NASA Captures Breathtaking Images Of Earth & The Moon, From Millions Of Miles Away

The OSIRIS-REx spacecraft from NASA, which is now on its way to grab a chunk of an asteroid, has also revealed a stunning image of the Earth and its moon on the transit. The image was snapped by the spacecraft on October 2, 2017 right after it made a flyby of Earth, and yet the image has just been released by the NASA.

When the image was snapped, the moon was around 390,000 kilometers (240,000 miles)  from the Earth.

The OSIRIS-REx snapped this image from a distance of more than 3 million miles from our planet, which is approximately more than 13 times the distance between the Earth and the moon. The picture was snapped by combining three different images from different color wavelengths. The moon was also brightened to make it more visible.

The spacecraft was launched on 8th of September 2016, but in order to reach its target, it had to orbit the sun for a year before it flew past the earth to get a speed boost owing to Earth’s gravity. That was the closest approach it made to our planet- at an altitude of 17,000 kilometers on the 22nd of September 2017. 10 days later, it snapped this image.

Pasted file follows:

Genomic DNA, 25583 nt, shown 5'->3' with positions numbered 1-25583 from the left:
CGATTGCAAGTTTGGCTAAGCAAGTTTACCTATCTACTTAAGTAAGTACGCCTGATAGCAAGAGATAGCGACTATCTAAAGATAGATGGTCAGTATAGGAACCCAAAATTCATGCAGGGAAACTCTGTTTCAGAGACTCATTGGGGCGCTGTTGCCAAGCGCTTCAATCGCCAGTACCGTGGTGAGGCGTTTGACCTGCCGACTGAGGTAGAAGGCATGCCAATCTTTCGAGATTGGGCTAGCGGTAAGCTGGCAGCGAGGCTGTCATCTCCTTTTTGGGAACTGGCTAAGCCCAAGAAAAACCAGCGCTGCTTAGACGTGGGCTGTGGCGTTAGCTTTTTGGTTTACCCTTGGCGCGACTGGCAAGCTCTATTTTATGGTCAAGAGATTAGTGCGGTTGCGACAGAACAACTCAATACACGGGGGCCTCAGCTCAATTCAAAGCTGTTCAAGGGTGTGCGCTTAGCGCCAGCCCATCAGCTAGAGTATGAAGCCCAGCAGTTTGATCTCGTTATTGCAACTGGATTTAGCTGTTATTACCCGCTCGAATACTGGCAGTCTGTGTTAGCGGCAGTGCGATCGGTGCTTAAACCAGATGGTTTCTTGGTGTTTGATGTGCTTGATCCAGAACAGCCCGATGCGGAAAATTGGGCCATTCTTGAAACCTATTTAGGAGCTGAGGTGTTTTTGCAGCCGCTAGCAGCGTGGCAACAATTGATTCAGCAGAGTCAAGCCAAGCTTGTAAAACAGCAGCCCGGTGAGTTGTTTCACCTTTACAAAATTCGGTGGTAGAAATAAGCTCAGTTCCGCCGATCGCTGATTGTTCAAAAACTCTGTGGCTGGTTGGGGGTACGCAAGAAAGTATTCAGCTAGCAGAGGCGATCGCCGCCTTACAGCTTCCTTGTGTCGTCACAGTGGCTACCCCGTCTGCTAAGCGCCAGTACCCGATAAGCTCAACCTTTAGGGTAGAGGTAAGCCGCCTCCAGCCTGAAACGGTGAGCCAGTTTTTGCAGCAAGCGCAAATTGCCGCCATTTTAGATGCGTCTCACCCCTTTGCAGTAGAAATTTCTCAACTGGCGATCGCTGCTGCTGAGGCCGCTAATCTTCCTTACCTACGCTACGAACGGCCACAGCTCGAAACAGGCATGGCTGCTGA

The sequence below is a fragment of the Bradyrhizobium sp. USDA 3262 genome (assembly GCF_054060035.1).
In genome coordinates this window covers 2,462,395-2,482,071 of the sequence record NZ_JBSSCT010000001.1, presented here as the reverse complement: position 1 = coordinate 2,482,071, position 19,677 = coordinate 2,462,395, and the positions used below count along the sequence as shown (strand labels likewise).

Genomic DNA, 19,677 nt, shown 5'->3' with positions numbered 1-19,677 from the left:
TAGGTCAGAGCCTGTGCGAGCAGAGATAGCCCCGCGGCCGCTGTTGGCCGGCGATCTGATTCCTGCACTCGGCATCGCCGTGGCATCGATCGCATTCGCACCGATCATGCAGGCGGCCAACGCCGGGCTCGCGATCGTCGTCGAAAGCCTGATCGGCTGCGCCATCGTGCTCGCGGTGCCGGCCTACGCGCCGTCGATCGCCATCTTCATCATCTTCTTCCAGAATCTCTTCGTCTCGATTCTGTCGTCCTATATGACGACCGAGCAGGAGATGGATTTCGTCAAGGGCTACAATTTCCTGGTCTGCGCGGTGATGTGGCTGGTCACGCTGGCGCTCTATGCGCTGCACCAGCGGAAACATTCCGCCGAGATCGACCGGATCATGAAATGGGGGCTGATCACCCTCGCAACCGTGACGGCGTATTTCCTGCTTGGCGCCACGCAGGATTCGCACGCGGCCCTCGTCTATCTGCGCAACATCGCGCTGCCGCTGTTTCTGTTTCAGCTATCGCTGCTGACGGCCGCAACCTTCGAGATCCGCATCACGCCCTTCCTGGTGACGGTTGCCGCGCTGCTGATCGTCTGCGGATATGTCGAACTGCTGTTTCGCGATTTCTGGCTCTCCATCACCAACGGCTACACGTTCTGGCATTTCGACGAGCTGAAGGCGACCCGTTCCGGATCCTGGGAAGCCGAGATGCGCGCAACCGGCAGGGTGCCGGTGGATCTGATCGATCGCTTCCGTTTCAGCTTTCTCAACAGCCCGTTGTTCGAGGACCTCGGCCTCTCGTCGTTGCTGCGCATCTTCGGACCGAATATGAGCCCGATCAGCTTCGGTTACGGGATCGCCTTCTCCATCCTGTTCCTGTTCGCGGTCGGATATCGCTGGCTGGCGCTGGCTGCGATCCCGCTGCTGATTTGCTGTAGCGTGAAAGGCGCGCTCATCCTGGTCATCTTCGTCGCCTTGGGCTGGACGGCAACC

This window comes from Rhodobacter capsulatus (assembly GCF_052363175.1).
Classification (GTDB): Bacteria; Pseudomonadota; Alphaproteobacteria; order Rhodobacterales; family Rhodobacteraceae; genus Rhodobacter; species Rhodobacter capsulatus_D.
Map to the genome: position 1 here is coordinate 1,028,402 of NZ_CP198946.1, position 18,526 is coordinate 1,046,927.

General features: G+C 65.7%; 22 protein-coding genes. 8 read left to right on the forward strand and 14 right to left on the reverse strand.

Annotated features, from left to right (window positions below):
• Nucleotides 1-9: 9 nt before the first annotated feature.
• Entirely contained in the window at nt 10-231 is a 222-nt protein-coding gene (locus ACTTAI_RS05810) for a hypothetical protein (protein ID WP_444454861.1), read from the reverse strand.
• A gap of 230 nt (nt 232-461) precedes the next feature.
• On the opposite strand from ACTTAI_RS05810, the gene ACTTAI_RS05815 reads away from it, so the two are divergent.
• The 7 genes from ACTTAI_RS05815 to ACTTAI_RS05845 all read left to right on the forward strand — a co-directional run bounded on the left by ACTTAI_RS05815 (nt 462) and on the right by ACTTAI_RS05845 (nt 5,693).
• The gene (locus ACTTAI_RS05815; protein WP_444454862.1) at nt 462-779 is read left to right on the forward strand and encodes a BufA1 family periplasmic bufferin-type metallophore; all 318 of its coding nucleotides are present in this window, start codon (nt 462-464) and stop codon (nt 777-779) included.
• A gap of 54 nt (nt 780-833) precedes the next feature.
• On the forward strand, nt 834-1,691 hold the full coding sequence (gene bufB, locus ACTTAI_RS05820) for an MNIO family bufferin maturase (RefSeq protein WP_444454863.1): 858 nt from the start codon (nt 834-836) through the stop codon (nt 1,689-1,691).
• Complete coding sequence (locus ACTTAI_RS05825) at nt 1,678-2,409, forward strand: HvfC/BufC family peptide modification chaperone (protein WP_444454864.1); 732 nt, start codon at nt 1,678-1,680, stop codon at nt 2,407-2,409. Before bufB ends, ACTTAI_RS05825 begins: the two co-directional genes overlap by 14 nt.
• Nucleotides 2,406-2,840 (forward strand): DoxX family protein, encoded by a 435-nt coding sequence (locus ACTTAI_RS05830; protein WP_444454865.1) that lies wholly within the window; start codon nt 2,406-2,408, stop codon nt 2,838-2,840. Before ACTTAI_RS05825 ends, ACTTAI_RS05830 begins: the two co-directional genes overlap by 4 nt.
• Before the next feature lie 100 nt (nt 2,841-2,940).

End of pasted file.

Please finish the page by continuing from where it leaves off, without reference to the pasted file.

It will now have enough speed to reach Bennu, and will have a rendezvous with the asteroid in August 2018 at a distance of 320 million kilometers away from the earth. In total, the spacecraft will have traveled a distance of 7.2 billion kilometers to reach Bennu.

Once it is at the asteroid, it will use a robotic arm to collect a sample in July 2020. Then, in March 2021, it will begin its journey back to the earth and the sample will be delivered in a capsule back to the earth in September 2023. It will be the biggest sample returned back to the earth since the Apollo missions, and scientists are hoping it could tell us a lot more about the origins of life on the Earth.

The image that we can see isn’t the first time we’ve seen the Earth and the moon from space. Many other spacecrafts have captured similar views, and have shown the distance between these two bodies.

For instance, in 1992, the Galileo spacecraft captured an image of both of these on its way to Jupiter. Then, in 2011, the MESSENGER spacecraft snapped an image of the Earth and the moon from Mercury. In the same year, the Juno spacecraft also did the same on its way to Jupiter.


Galileo snapped this image in 1992. NASA


MESSENGER took this picture of our planet and Moon from the orbit of Mercury in 2011. NASA




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